When it comes to choral music, Stephen Layton is something of a legend.
He’s highly regarded for his interpretations of Bach and Handel, but equally as a champion of contemporary composers such as Arvo Pärt and Morten Lauridsen.
Stephen Layton will conduct Bach’s St Matthew Passion tonight with the Auckland Philharmonia Orchestra, soloists and the University of Auckland Chamber Choir, a work he says he would “go anywhere in the world for”.
He’s been involved with choirs since he was a child, first as a choir boy singing in cathedrals, then as a conductor, leading other choir boys.
Although singing comes from the individual, it’s when voices are combined that gets Stephen animated about music.
“I had a sense music wasn’t a solitary pursuit,” he says. “It’s more exciting to be involved with others making music.
“It was exciting to bring other people together.”
Stephen Layton is also a prolific recording artist: his various ensembles have won numerous Gramophone Awards and received other critical recognition.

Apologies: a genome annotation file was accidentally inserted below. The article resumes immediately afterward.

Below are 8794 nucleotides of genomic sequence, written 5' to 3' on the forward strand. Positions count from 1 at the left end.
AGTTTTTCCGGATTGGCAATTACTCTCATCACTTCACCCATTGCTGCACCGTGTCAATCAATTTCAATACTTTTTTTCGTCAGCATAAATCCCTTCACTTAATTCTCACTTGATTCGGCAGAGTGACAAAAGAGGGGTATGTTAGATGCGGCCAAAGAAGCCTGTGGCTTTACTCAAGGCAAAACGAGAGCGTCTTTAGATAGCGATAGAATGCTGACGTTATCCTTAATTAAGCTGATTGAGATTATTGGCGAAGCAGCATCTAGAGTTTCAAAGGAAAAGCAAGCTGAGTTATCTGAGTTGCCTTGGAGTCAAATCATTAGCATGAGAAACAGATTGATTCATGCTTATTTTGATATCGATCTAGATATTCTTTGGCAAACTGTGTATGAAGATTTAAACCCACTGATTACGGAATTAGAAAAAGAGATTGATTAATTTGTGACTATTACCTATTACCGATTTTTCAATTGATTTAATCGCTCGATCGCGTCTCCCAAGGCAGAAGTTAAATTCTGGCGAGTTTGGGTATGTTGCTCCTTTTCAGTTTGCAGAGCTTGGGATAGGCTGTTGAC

In a recent Gramophone critics’ poll of the world’s “20 greatest choirs”, Layton had two choirs in the top five: his professional choir Polyphony was ranked second in the world, and the predominantly amateur undergraduate Choir of Trinity College Cambridge was ranked fifth.
He says technology has helped make the Choir of Trinity College excellent.
“Everything that we do is broadcast live… every single second of music made in Trinity College Chapel is there to be heard as it’s done. That in itself raises the bar,” he says. “It’s a great way to celebrate this ancient music…and to make sure it continues to be celebrated.”